UK approves Starlink internet and users are already receiving trial kits

UK approves Starlink internet and users are already receiving trial kits
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The UK has approved internet service from SpaceX's Starlink satellites. According to Ofcom, a British regulatory body, the license was granted to SpaceX in November – and there are already reports of people using Starlink internet and enjoying the speed. Customers from the US and Canada began participating in the tests last year, and the company wants to increase coverage further next year.

With a license approved in the UK, the Starlink network can compete directly with terrestrial internet providers, such as BT Group, or even with companies that already provide satellite service, such as OneWeb. Users who signed up for the Better Than Nothing Beta test in the UK have already started receiving their kits – Philip Hall is one of them. A resident of Devon, a very rural city, told the Insider portal that he received the router and terminal to connect to the network on New Year's Eve, and that the Internet he used before (BT's) provided a download speed of only 0. 5 Mbps. And with Starlink, speeds reached 85 Mbps: “We even got to play a Q&A game on Zoom with the grandkids, which was great!” he says.

Last year, testing of the satellite pilot service began in North America (Image: Reproduction/SpaceX)

SpaceX sent emails to customers stating that users could get speeds between 50Mbps and 150Mbps, and there were people in the US who reported download speeds exceeding 210Mbps. For those who live in rural or very remote areas, satellite Internet can be a big help. Information obtained by Ofcom revealed that 5% of UK homes do not have internet speeds of at least 30Mbps. The next countries to test the service are expected to be Greece, Germany and Australia, with the three countries also giving approval for Starlink.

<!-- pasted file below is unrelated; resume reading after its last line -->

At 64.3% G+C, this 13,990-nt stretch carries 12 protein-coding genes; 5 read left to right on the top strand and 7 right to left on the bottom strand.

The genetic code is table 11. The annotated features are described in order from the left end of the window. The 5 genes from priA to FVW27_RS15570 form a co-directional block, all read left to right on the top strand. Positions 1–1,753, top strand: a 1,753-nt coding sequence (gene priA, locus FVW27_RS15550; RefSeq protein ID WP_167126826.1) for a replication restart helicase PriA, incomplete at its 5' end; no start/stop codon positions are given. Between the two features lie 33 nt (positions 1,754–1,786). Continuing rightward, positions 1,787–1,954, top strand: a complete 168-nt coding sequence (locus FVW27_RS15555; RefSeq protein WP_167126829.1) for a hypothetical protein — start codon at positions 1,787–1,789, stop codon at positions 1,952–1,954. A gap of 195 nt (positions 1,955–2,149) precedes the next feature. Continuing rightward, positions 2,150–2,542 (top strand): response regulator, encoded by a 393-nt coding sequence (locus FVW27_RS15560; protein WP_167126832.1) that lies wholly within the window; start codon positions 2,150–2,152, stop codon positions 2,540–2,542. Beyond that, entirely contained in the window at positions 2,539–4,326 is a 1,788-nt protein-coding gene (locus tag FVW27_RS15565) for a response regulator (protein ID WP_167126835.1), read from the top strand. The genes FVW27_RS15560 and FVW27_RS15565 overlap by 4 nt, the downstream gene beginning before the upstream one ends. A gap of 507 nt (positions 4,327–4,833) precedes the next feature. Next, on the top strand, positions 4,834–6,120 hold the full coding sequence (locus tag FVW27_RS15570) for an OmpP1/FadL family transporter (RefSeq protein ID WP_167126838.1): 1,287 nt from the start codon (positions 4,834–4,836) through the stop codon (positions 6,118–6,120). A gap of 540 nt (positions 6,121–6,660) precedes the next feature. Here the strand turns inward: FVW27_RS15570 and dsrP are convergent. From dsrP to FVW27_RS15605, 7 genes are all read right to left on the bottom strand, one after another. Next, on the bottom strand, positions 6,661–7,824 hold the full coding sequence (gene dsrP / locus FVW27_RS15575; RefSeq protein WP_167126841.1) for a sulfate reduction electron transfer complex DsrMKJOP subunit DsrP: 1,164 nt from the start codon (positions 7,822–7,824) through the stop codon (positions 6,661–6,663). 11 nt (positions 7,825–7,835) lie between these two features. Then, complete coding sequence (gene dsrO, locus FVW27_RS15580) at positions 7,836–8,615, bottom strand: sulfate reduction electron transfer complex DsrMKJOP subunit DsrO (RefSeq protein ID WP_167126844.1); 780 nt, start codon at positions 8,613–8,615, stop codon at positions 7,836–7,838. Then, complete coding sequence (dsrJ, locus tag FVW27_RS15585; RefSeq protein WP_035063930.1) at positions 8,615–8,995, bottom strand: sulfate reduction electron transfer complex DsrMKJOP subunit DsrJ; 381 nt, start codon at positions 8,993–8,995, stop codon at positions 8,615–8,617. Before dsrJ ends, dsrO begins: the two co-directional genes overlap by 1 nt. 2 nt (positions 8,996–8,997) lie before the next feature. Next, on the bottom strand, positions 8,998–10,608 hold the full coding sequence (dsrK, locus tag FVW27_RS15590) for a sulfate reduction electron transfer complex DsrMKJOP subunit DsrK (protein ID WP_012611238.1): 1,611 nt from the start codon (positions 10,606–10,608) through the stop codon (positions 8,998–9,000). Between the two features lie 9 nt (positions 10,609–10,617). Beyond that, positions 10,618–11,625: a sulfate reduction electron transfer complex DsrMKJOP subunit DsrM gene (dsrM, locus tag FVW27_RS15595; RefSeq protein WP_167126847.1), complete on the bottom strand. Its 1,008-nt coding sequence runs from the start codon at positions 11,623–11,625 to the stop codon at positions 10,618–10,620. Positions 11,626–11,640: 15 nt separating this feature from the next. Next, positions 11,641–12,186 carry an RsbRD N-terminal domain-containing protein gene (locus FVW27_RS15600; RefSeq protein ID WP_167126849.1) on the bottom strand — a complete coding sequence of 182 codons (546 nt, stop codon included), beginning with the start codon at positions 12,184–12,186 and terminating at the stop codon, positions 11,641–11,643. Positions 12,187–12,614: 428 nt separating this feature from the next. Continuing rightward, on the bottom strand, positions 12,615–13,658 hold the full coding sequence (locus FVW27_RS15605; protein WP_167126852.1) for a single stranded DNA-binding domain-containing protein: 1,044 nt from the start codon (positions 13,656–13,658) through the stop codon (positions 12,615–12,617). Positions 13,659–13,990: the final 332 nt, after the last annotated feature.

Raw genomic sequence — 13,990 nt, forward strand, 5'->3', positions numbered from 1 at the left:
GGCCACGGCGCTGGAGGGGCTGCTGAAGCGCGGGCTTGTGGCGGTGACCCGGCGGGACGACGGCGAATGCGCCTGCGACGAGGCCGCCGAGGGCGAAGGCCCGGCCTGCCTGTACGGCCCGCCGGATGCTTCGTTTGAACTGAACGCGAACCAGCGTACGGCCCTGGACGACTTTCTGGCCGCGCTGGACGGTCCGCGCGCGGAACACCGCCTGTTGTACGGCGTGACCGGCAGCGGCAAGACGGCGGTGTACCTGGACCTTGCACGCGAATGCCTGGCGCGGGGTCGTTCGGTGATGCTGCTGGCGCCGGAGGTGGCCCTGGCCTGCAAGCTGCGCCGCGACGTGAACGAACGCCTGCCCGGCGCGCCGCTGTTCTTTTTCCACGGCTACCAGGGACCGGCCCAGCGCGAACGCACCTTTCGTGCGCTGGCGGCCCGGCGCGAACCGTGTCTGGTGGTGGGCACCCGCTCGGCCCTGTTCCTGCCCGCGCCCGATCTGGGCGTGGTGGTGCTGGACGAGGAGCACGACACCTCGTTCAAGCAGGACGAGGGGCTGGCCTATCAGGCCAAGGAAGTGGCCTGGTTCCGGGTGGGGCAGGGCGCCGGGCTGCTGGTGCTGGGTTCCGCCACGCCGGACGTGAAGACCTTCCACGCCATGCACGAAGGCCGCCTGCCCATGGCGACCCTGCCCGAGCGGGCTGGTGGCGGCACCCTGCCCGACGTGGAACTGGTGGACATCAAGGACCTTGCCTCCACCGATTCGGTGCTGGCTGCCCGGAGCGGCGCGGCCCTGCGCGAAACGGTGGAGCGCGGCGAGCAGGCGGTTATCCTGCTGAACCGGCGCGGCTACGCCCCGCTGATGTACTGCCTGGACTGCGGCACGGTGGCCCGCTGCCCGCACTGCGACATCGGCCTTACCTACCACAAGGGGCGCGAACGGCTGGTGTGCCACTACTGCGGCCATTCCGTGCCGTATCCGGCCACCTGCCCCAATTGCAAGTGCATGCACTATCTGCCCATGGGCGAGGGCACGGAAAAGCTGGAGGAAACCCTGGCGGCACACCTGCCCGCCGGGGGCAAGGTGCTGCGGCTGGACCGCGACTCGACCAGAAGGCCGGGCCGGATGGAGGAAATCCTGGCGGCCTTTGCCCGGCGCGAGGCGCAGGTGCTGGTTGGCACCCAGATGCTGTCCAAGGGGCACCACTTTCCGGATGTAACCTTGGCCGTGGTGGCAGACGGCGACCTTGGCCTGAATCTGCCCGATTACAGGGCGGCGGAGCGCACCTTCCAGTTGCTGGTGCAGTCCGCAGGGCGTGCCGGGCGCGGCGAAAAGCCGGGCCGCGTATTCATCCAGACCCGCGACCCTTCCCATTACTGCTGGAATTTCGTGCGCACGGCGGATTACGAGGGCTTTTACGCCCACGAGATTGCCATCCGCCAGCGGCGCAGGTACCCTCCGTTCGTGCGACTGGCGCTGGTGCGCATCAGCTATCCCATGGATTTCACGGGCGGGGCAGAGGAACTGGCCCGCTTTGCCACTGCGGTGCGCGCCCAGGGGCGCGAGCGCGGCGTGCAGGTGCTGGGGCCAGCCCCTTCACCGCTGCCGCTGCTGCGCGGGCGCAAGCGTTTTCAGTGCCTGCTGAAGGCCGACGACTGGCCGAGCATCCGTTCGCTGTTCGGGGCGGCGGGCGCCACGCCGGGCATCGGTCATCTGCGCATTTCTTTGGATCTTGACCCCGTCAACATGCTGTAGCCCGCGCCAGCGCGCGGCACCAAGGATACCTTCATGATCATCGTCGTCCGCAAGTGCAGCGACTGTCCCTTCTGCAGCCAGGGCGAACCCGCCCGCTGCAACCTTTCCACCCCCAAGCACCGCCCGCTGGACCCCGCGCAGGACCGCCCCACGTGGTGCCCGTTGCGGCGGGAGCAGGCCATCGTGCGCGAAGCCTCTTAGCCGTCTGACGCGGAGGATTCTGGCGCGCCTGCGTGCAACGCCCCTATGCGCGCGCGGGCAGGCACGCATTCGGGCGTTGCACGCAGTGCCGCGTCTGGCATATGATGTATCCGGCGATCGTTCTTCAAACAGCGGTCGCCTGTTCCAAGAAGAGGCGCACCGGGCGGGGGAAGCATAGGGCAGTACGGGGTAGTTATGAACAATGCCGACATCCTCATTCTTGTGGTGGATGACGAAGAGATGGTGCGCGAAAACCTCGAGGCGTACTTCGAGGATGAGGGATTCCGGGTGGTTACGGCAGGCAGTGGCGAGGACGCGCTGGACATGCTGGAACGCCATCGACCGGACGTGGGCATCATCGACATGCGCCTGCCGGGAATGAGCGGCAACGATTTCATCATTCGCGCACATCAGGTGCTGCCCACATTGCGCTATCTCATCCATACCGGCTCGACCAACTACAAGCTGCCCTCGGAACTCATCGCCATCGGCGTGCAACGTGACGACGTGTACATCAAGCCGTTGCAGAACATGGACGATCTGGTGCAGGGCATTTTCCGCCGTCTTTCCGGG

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The high speed was achieved thanks to the Spacex project to place satellites in orbit much closer to the Earth's surface; Thus, since they are in 550 km orbits, the signal travels much less to reach the user – but on the other hand, this requires arranging more satellites in space.

Since the goal of Elon Musk, the company's CEO, is to deliver high-speed broadband to the entire world, a total of 30 to 42 thousand Starlink satellites are expected to arrive; Right now, SpaceX has already put about a thousand of them into orbit. It is worth noting that, although useful to users, satellite constellations pose a problem for astronomy: satellites easily reflect sunlight and end up appearing in astronomical observations. However, the company is working on solutions to not harm astronomy.

source: Interested in trade, inverse

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